Erasure codes are ubiquitous in distributed storage systems because they can efficiently store data while protecting against failures. ReedSolomon (RS) code is one of the most commonly used codes because it achieves the Singleton bound and has efficient encoding and decoding methods. Codes matching the Singleton bound are called maximum distance separable (MDS) codes, and they have the highest possible failurecorrection capability for a given redundancy level. In distributed storage, every code word symbol corresponds to a storage node, and communication costs between storage nodes need to be considered when node failures are repaired. Repair bandwidth of RS codes, may be defined as the amount of transmission required to repair a single node erasure, or failure, from all the remaining nodes (called helper nodes). For a given erasure code, when each node corresponds to a single finite field symbol over F=GF(q^{l}), the code is said to be scalar; when each node is a vector of finite field symbols in B=GF(q) of length l, it is called a vector code or an array code. In both cases, we say the subpacketization size of the code is l. Here q is a power of a prime number. Compared to considering the repair of scalar codes for the first time and a recent repair scheme for RS codes where the key idea is that: rather than directly using the helper nodes as symbols over F to repair the failed node, one treats them as vectors over the subfield B. Thus, a helper may transmit less than l symbols over B, resulting in a reduced bandwidth. For an RS code with length n and dimension k over the field F, denoted by RS(n, k), a prior approach achieves a repair bandwidth of n−1 symbols over B. Moreover, when n=q^{l }(called the fulllength RS code) and n−k=g^{l−1}, the scheme provides the optimal repair bandwidth. An improved scheme such that the repair bandwidth is optimal for the fulllength RS code and any n−k=q^{s}, 1≤s≤log_{q}(n−k). In one embodiment, the help nodes are treated as vectors over a subfield B, in that the helper stores an element x∈F. Any element x∈F can be presented as x=x_{0}/β_{0}+x_{1}β_{1}+ . . . +x_{l−1}β_{l−1 }with x_{0}, x_{1}, . . . , x_{l−1 }∈B and a set of basis {β_{0}, β_{1}, . . . , β_{1}β_{1}} for F over B. For example, x∈F=GF(2^{2})={0, 1, α, α^{2}} can be presented as x=x_{0}, β_{0}+x_{1}β_{1 }with x_{0}, x_{1 }∈B=GF(2)={0, 1} and the basis {β_{0}=1, β_{1}=α}. Here F is extended from B by a that is a root of the polynomial x^{2}=1+x. Elements included in the subfield B may be the elements in the Galois field B=GF(q). Here are some examples. If q=2, the subfield B=GF(2)=(0, 1}. If q is a prime number, the subfield is B=GF(q)={0, 1, . . . , q−1}. If q=4, the subfield is B=GF(2^{2})={0, 1, α, α^{2}}. The relationship between the subfield B and the finite field F may be that F is the Galois field extended from B by a monic irreducible polynomial of degree 1. All elements of B are contained in F. See the previous example of F=GF(2^{2})={0, 1, α, α^{2}} and B=GF(2)={0,1}.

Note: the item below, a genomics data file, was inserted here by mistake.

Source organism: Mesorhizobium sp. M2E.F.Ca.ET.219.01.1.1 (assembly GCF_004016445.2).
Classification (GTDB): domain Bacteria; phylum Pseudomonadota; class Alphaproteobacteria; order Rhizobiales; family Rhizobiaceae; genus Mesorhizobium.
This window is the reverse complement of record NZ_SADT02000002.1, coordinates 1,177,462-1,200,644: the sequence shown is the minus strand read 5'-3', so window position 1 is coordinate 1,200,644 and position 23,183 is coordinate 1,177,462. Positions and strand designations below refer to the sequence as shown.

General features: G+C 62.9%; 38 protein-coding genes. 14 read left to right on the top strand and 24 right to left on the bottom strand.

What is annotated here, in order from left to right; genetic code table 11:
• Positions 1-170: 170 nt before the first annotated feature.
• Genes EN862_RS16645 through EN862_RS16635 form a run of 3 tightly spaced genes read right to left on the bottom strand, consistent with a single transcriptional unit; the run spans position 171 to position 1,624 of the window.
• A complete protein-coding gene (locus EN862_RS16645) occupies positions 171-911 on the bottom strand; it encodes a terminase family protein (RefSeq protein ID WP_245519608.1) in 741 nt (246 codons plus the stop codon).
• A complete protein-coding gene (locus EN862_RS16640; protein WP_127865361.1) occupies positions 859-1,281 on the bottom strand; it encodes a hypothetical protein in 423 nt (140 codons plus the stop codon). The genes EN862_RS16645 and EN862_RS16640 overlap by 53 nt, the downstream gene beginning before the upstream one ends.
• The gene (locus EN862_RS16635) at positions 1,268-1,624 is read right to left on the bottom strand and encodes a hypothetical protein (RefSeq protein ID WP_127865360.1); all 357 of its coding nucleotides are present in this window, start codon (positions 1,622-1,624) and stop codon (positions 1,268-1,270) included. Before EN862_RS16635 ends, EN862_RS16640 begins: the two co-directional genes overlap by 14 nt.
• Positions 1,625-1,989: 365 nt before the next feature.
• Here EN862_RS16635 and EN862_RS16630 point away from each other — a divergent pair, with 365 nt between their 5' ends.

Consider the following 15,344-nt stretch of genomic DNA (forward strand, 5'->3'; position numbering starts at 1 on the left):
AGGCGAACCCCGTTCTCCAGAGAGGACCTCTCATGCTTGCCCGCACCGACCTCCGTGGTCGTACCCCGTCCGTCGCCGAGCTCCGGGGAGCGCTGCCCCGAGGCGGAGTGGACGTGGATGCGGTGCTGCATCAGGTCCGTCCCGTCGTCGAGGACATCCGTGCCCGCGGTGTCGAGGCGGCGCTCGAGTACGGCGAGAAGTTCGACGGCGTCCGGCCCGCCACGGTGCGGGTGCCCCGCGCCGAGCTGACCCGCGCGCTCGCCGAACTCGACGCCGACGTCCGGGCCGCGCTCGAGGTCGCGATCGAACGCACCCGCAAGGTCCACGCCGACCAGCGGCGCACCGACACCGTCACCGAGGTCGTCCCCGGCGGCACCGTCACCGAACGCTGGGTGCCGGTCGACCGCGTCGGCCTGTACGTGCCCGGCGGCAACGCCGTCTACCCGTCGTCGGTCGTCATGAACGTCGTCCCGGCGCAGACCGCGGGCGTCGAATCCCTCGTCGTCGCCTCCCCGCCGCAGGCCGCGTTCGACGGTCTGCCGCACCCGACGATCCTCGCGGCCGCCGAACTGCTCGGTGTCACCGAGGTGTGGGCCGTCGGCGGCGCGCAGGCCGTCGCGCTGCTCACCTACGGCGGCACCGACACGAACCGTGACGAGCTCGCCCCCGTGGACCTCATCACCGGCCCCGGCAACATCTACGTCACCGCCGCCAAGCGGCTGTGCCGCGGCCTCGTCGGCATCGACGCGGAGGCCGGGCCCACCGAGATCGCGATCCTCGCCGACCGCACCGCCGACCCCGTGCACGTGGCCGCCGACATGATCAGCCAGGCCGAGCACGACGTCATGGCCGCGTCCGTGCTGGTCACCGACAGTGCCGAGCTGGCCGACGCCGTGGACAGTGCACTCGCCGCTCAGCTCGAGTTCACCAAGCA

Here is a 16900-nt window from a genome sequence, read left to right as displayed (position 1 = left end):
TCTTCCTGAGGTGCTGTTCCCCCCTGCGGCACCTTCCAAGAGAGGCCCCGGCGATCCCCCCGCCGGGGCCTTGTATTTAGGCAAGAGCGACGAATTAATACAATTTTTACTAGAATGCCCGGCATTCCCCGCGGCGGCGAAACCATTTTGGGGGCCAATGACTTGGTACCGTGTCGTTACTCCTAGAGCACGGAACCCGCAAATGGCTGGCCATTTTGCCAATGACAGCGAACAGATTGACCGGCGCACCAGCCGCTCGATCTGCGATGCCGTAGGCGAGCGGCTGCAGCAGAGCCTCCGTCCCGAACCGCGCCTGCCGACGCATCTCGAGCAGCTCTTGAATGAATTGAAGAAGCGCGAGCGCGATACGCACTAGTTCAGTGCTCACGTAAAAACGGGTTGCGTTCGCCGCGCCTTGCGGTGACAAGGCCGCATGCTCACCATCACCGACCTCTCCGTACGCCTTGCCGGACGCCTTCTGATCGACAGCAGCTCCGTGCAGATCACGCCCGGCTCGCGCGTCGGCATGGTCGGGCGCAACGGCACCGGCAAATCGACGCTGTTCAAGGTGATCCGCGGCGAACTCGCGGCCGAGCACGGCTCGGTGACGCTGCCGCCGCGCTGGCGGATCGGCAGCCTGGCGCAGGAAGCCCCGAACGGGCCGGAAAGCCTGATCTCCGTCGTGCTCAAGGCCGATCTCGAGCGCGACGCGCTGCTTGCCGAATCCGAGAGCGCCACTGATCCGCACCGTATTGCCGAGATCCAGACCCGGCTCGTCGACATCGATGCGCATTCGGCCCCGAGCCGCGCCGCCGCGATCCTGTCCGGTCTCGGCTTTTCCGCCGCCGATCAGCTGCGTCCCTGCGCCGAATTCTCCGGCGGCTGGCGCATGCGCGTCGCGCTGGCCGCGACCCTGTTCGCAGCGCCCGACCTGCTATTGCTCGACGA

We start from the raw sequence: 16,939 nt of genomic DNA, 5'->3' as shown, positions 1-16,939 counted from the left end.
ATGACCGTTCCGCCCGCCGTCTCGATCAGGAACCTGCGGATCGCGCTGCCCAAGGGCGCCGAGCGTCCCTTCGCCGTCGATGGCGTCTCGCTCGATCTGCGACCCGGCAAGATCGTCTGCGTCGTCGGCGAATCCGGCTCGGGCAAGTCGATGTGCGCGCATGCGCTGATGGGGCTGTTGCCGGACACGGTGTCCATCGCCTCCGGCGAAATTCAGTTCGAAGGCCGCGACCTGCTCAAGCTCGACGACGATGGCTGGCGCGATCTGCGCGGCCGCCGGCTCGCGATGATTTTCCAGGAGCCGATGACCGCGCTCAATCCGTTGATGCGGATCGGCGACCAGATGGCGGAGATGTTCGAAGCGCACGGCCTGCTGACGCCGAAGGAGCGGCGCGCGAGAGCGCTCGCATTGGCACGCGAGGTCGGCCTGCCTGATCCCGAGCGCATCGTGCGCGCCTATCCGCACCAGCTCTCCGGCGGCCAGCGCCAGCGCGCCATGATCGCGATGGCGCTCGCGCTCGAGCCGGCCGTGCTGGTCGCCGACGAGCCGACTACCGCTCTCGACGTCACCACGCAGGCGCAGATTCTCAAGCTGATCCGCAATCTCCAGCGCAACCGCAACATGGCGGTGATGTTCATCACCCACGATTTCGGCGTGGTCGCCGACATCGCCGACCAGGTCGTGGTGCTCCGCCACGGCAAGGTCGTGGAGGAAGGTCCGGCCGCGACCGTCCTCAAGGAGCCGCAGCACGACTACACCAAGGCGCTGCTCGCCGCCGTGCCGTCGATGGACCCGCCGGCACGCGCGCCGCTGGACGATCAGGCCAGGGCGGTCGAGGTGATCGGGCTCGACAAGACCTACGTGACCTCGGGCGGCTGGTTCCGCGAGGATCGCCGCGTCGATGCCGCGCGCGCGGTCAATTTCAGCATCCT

For the fulllength RS code, some schemes are optimal for single erasure. However, the repair bandwidth of these schemes still has a big gap from the minimum storage regenerating (MSR) bound. In particular, for an arbitrary MDS code, the repair bandwidth b, measured in the number of symbols over GF(q), is lower bounded by
An MDS code satisfying the above bound is called an MSR code. In fact, most known MSR codes are vector codes. For the repair of RS codes, proposed schemes that asymptotically approach the MSR bound as n grows when the subpacketization size is Σ=(n−k)_{n}. A technique provided an RS code repair scheme achieving the MSR bound when the subpacketization size is l=n^{n}.
The repair problem for RS codes can also be generalized to multiple erasures. In this case, the schemes work for the fulllength code and for centralized repair. According to one embodiment, a scheme is provided for achieving the multipleerasure MSR bound.
The need for small repair bandwidth is motivated by reducing the network traffic in distributed storage, and the need for the small subpacketization is due to the complexity in field arithmetic operations. It is demonstrated that the time complexity of multiplications in larger fields are much higher than that of smaller fields. Moreover, multiplication in Galois fields are usually done by precomputed lookup tables and the growing field size has a significant impact on the space complexity of multiplication operations. Larger fields require huge memories for the lookup table. For example, in GF (2^{16}), 8 GB are required for the complete table, which is impractical in most current systems. Some logarithm tables and subtables are used to alleviate the memory problems for large fields, while increasing the time complexity at the same time. For example, in the Intel SIMD methods, multiplications over GF (2^{16}) need twice the amount of operations as over GF (2^{8}), and multiplications over GF (2^{32}) need 4 times the amount of operations compared to GF (2^{8}), which causes the multiplication speed to drop significantly when the field size grows.
To illustrate the impact of the subpacketization size on the complexity, an encoding example is provided. To encode a single parity check node, k multiplications and k additions need to be performed over GF(q^{l}). For a given systematic RS (n, k) code over GF(q^{l}), we can encode kl log_{2 }q bits of information by multiplications of (n−k)kl log_{2 }q bits and additions of (n−k)kl log_{2 }q bits. When M bits are encoded into RS (n, k) codes, we need M/(kl log_{2 }q) copies of the code and we need multiplications of M(n−k) bits and additions of M(n−k) bits in GF(q^{l}) in total. Although the total amount of bits we need to multiply is independent of l, the complexity over a larger field is higher in both time and space. For a simulation of the RS code speed using different field sizes on different platforms, RS codes may have faster implementation in both encoding and decoding for smaller fields.